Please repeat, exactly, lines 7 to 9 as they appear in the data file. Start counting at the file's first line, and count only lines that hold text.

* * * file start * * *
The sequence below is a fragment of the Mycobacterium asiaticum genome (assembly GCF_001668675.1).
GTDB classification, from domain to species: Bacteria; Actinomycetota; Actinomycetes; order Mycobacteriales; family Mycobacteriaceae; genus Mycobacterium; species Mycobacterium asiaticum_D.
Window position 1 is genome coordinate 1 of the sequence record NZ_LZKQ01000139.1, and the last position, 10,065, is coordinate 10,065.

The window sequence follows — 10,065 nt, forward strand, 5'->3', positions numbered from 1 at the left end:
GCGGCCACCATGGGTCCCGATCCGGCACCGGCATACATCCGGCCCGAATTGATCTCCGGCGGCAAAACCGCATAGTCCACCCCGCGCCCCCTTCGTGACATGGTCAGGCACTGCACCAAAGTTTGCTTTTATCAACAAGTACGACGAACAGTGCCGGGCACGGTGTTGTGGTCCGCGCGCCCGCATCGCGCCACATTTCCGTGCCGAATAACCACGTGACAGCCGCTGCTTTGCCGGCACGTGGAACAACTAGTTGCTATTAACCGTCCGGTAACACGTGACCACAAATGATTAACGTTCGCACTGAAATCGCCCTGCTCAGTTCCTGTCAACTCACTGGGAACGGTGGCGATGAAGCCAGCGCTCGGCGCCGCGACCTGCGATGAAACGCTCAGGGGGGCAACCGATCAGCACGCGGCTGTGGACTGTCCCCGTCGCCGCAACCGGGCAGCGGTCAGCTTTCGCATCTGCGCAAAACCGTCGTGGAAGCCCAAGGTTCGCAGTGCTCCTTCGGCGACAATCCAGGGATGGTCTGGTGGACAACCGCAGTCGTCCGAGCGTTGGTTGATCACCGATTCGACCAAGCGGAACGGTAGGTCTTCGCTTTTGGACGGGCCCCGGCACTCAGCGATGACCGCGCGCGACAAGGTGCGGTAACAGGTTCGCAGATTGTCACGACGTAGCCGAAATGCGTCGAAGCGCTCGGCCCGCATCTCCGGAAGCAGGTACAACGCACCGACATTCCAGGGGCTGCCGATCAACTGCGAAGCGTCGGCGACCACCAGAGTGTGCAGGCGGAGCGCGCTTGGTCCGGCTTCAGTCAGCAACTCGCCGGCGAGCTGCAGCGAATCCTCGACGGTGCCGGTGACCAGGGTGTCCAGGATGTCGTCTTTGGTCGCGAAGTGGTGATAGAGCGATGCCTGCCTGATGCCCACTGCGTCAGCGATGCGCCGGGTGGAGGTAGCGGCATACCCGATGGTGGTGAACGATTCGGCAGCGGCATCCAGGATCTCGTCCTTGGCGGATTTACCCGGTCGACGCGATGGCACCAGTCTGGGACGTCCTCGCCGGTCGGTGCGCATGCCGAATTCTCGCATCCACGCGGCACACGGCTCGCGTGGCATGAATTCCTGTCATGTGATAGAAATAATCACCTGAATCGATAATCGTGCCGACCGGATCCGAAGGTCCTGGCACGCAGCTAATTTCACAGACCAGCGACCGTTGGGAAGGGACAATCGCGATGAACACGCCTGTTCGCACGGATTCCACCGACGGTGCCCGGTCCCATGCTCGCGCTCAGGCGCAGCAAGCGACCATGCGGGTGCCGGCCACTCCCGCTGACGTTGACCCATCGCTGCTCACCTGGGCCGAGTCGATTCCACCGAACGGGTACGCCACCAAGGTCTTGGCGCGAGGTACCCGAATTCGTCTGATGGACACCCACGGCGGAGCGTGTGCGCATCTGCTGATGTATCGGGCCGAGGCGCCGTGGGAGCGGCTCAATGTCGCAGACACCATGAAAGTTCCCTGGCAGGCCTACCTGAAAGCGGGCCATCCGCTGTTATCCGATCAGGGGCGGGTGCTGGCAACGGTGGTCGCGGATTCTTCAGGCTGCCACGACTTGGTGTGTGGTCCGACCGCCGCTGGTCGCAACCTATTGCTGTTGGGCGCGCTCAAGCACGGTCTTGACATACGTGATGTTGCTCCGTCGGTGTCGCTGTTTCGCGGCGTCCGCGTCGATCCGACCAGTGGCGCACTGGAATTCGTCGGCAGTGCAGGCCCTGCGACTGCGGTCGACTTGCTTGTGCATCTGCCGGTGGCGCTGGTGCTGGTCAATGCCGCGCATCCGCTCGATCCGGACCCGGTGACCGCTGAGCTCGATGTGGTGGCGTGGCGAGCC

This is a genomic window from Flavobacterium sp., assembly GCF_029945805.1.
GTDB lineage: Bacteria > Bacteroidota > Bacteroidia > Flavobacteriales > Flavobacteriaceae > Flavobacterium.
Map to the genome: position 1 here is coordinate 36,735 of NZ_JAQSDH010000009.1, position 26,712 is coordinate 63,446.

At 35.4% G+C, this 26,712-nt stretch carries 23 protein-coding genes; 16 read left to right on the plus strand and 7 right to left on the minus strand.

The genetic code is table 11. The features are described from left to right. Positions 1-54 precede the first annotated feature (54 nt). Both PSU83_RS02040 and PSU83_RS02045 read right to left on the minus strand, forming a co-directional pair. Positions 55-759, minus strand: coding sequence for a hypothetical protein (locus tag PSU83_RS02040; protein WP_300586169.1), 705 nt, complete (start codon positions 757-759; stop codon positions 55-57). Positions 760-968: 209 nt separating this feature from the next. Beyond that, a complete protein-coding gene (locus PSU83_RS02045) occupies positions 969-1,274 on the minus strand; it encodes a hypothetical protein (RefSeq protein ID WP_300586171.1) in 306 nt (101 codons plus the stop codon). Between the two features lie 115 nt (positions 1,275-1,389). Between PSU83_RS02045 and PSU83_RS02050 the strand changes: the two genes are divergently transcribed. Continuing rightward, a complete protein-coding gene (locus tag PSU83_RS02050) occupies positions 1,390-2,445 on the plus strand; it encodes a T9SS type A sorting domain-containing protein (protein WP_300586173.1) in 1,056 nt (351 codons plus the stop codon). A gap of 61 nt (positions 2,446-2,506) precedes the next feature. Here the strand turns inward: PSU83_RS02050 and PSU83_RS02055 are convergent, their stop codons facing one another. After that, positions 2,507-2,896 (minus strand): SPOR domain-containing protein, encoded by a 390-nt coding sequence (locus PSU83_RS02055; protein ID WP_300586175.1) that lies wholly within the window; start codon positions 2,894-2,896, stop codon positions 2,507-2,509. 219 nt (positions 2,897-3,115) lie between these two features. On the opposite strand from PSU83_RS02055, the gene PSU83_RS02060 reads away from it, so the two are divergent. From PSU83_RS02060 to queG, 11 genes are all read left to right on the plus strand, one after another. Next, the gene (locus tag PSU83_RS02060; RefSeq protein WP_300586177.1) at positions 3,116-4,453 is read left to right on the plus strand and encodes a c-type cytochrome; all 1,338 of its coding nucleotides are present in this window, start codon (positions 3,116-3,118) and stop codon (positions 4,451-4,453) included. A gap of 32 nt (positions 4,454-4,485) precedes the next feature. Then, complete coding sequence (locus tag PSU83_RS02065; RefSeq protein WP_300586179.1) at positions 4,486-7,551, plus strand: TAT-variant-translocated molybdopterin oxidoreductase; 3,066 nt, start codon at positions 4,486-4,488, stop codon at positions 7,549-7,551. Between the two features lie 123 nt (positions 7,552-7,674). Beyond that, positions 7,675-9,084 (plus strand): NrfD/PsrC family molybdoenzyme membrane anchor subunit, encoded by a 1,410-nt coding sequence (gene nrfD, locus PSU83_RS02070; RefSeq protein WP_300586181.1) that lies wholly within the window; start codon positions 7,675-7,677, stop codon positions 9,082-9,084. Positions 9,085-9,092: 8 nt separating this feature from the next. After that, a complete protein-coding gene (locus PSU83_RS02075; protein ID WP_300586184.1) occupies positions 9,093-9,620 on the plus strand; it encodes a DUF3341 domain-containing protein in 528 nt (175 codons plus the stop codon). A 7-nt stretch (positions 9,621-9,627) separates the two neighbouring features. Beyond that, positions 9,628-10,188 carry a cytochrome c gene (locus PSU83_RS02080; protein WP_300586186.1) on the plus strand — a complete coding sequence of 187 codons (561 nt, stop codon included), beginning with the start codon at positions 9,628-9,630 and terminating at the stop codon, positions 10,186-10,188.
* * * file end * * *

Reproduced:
GTDB lineage: Bacteria > Bacteroidota > Bacteroidia > Flavobacteriales > Flavobacteriaceae > Flavobacterium.
Map to the genome: position 1 here is coordinate 36,735 of NZ_JAQSDH010000009.1, position 26,712 is coordinate 63,446.

At 35.4% G+C, this 26,712-nt stretch carries 23 protein-coding genes; 16 read left to right on the plus strand and 7 right to left on the minus strand.